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  44. Christen M. Wemmer & Catherine A. Christen (eds.) (2008). Elephants and Ethics: Toward a Morality of Coexistence. Johns Hopkins University Press.score: 122.4
    The entwined history of humans and elephants is fascinating but often sad. People have used elephants as beasts of burden and war machines, slaughtered them for their ivory, exterminated them as threats to people and ecosystems, turned them into objects of entertainment at circuses, employed them as both curiosities and conservation ambassadors in zoos, and deified and honored them in religious rites. How have such actions affected these pachyderms? What ethical and moral imperatives should humans follow to ensure (...)
     
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  45. Dale Jamieson (2002). Morality's Progress: Essays on Humans, Other Animals, and the Rest of Nature. Oxford University Press.score: 121.4
    The twenty-two papers here are invigoratingly diverse, but together tell a unified story about various aspects of the morality of our relationships to animals and to nature.
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  46. Shelley L. Galvin & Harold A. Herzog Jr (1992). Ethical Ideology, Animal Rights Activism, and Attitudes Toward the Treatment of Animals. Ethics and Behavior 2 (3):141 – 149.score: 120.8
    In two studies, we used the Ethics Position Questionnaire (EPQ) to investigate the relationship between individual differences in moral philosophy, involvement in the animal rights movement, and attitudes toward the treatment of animals. In the first, 600 animal rights activists attending a national demonstration and 266 nonactivist college students were given the EPQ. Analysis of the returns from 157 activists and 198 students indicated that the activists were more likely than the students to hold an (...)
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  47. Krzysztof Saja (2013). The Moral Footprint of Animal Products. Agriculture and Human Values 30 (2):193–202.score: 120.4
    Most ethical discussions about diet are focused on the justification of specific kinds of products rather than an individual assessment of the moral footprint of eating products of certain animal species. This way of thinking is represented in the typical division of four dietary attitudes. There are vegans, vegetarians, welfarists and ordinary meat-eaters. However, the common “all or nothing” discussions between meat-eaters, vegans and vegetarians bypass very important factors in assessing dietary habits. I argue that if we (...)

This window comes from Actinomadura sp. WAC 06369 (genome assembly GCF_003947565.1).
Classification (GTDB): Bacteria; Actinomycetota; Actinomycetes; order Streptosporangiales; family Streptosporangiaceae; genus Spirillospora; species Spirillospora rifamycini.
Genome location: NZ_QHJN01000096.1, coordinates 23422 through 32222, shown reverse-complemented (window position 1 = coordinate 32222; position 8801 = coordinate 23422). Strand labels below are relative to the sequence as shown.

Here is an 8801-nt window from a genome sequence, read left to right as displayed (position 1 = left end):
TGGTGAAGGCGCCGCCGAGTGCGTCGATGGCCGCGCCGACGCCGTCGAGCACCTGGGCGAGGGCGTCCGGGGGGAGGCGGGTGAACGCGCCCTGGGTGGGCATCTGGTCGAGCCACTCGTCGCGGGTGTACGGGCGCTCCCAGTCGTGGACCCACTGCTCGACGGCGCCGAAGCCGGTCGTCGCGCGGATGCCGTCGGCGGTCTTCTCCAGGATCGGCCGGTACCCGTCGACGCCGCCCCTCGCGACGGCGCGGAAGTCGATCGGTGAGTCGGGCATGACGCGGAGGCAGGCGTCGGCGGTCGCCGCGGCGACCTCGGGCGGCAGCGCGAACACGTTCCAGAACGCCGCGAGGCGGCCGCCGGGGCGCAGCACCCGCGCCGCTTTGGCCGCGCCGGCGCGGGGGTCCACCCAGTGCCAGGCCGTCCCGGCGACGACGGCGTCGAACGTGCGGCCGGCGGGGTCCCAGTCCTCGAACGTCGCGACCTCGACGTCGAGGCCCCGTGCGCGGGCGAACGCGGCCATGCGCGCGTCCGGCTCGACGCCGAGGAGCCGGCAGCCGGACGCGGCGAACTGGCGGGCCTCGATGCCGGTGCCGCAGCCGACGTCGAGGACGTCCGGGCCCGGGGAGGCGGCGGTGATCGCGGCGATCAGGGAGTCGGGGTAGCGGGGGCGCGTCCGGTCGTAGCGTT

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  48. W. J. Talbott (2010). Human Rights and Human Well-Being. Oxford University Press.score: 119.4
    The consequentialist project for human rights -- Exceptions to libertarian natural rights -- The main principle -- What is well-being? What is equity? -- The two deepest mysteries in moral philosophy -- Security rights -- Epistemological foundations for the priority of autonomy rights -- The millian epistemological argument for autonomy rights -- Property rights, contract rights, and other economic rights -- Democratic rights -- Equity rights -- The most reliable (...)
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  49. W. J. Talbott (2005). Which Rights Should Be Universal? Oxford University Press.score: 119.4
    "We hold these truths to be self-evident..." So begins the U.S. Declaration of Independence. What follows those words is a ringing endorsement of universal rights, but it is far from self-evident. Why did the authors claim that it was? William Talbott suggests that they were trapped by a presupposition of Enlightenment philosophy: That there was only one way to rationally justify universal truths, by proving them from self-evident premises. With the benefit of hindsight, it is clear that the authors (...)
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  50. Francine L. Dolins (ed.) (1999). Attitudes to Animals: Views in Animal Welfare. Cambridge University Press.score: 119.4
    This thought-provoking book will ask what it is to be human, what to be animal, and what are the natures of the relationships between them. This is accomplished with philosophical and ethical discussions, scientific evidence and dynamic theoretical approaches. Attitudes to Animals will also encourage us to think not only of our relationships to non-human animals, but also of those to other, human, animals. This book provides a foundation that the reader can use to make ethical choices (...)